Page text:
Matthew Dunham (right), a 25-year-old web designer, was prescribed Citalopramapproximately 3 months before he jumped from the fifth floor of the Castle Mall Shopping Centre in Norwich on May 9th2013.
Lawyers today that his family have settled a claim out of court with the Norfolk and Suffolk Foundation Trust () after the trust admitted failures that “materially contributed to the deceased taking his own life.”
An in September 2013 heard that Matthew was not happy with his accommodation or his job, and that a friend convinced him to visit a doctor who prescribed Citalopram. Two weeks later, on March 27, he was as suffering with severe low mood and mild anxiety and was advised to attend stress control sessions.
On April 8 Matthew attended an assessment, where a clinician recorded evidence of depressive symptoms and a sense of hopelessness. Matthew disclosed that he felt suicidal at times and, on the previous evening, he had set up a noose in his flat and stood in front of it for 20 minutes. He was rated as a 7/10 suicide risk.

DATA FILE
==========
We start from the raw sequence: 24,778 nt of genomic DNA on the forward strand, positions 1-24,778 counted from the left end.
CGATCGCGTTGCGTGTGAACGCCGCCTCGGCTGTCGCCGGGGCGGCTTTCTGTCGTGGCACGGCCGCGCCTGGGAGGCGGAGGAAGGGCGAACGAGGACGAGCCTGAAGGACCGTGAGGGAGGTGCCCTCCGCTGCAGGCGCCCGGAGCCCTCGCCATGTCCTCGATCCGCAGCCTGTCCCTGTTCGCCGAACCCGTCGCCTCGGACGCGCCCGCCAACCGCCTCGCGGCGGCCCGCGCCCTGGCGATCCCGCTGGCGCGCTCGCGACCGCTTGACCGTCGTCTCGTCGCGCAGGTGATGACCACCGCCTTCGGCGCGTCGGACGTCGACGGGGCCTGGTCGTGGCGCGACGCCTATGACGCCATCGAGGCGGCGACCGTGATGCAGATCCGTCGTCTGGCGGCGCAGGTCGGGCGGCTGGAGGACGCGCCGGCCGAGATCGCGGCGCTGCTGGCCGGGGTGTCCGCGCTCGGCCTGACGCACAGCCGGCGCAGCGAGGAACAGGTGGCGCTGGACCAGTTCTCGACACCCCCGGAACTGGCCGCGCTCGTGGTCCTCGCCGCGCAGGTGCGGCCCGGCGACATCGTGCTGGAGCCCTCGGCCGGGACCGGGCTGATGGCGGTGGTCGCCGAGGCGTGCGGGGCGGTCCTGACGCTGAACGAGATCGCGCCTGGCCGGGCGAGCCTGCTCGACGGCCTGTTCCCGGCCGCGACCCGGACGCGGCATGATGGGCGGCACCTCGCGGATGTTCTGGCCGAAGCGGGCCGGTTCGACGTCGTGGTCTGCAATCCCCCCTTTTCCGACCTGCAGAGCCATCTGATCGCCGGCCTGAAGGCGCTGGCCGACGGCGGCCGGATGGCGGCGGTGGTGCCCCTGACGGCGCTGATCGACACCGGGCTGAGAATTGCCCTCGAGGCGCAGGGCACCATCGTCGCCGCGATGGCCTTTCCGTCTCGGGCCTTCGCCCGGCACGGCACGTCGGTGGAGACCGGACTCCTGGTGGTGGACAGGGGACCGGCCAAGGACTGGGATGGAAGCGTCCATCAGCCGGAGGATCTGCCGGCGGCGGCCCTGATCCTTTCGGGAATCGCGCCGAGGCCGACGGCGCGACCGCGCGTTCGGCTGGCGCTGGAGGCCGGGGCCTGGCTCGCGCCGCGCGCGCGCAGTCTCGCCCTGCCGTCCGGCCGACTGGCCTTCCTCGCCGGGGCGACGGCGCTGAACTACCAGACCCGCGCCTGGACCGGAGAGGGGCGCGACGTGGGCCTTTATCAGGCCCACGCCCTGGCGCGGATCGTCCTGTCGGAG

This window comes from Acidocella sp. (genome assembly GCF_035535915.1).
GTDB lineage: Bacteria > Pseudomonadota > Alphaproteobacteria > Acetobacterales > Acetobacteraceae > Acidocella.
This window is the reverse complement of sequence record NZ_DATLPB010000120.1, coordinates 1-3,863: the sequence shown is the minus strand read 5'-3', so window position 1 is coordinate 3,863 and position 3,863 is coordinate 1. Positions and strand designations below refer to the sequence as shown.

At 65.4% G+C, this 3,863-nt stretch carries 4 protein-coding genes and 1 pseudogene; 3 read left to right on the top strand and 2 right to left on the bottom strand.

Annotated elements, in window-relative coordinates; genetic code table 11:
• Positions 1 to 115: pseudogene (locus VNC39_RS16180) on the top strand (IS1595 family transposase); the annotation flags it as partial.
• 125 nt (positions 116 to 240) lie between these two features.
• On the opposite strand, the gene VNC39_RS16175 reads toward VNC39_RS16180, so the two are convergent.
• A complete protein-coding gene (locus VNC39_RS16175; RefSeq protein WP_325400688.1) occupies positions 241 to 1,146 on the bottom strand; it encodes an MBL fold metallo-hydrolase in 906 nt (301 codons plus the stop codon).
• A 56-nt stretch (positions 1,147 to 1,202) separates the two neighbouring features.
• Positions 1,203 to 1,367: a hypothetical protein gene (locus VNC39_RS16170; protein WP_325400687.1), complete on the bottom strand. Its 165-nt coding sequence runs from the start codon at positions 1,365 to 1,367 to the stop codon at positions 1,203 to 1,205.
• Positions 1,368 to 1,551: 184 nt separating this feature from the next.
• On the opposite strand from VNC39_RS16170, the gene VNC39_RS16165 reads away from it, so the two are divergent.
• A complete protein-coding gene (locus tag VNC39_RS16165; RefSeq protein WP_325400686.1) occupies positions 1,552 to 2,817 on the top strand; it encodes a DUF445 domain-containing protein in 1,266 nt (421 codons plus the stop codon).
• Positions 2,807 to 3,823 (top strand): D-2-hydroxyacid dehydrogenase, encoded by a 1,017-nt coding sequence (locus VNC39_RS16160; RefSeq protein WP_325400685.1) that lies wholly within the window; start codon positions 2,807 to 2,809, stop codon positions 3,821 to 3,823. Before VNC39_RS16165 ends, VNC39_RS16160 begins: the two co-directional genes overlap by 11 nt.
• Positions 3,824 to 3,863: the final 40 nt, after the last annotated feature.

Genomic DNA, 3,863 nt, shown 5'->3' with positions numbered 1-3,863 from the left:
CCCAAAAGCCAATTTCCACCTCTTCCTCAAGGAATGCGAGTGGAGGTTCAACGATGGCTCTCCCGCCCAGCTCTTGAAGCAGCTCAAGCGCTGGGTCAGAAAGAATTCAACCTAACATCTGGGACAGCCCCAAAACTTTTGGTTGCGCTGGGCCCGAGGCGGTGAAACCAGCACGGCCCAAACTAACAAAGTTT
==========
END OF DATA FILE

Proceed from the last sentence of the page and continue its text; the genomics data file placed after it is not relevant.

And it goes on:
He was then referred to the recovery team of the NSFT, but two weeks later the team had still not contacted him. Instead, they held a meeting among themselves but not including Matthew, at which he was allocated a social worker. He was then sent a letter on May 2 suggesting an appointment for May 23.
Recording a narrative verdict, Norfolk coroner (left) said that there were “fundamental deficiencies” in the trust’s care for Matthew.
After the inquest, Matthew’s family said in a statement: “We are heartbroken to know that Matthew went from a wonderful person to this in the space of nine weeks. Our son was an intelligent, caring person who sought professional help as soon as he realised he was depressed.” Matthew’s mother Donna was appalled by Matthew’s lack of treatment and took the case to law.
Donna’s lawyer (right), a medical negligence specialist with, said: “Matthew’s family feel passionately that the mental health service let Matthew down. “The details of Matthew’s case reveal a hopelessly bureaucratic mental health service, which completely betrayed phentermine him. I dread to think of the turmoil that Matthew was experiencing at the time. It may be that the fatal flaws revealed by this case are due to lack of money and resources or it may be management structure.”
The lawyer said his team had worked on 20 cases in the past three years involving patients in East Anglia who had taken their own lives.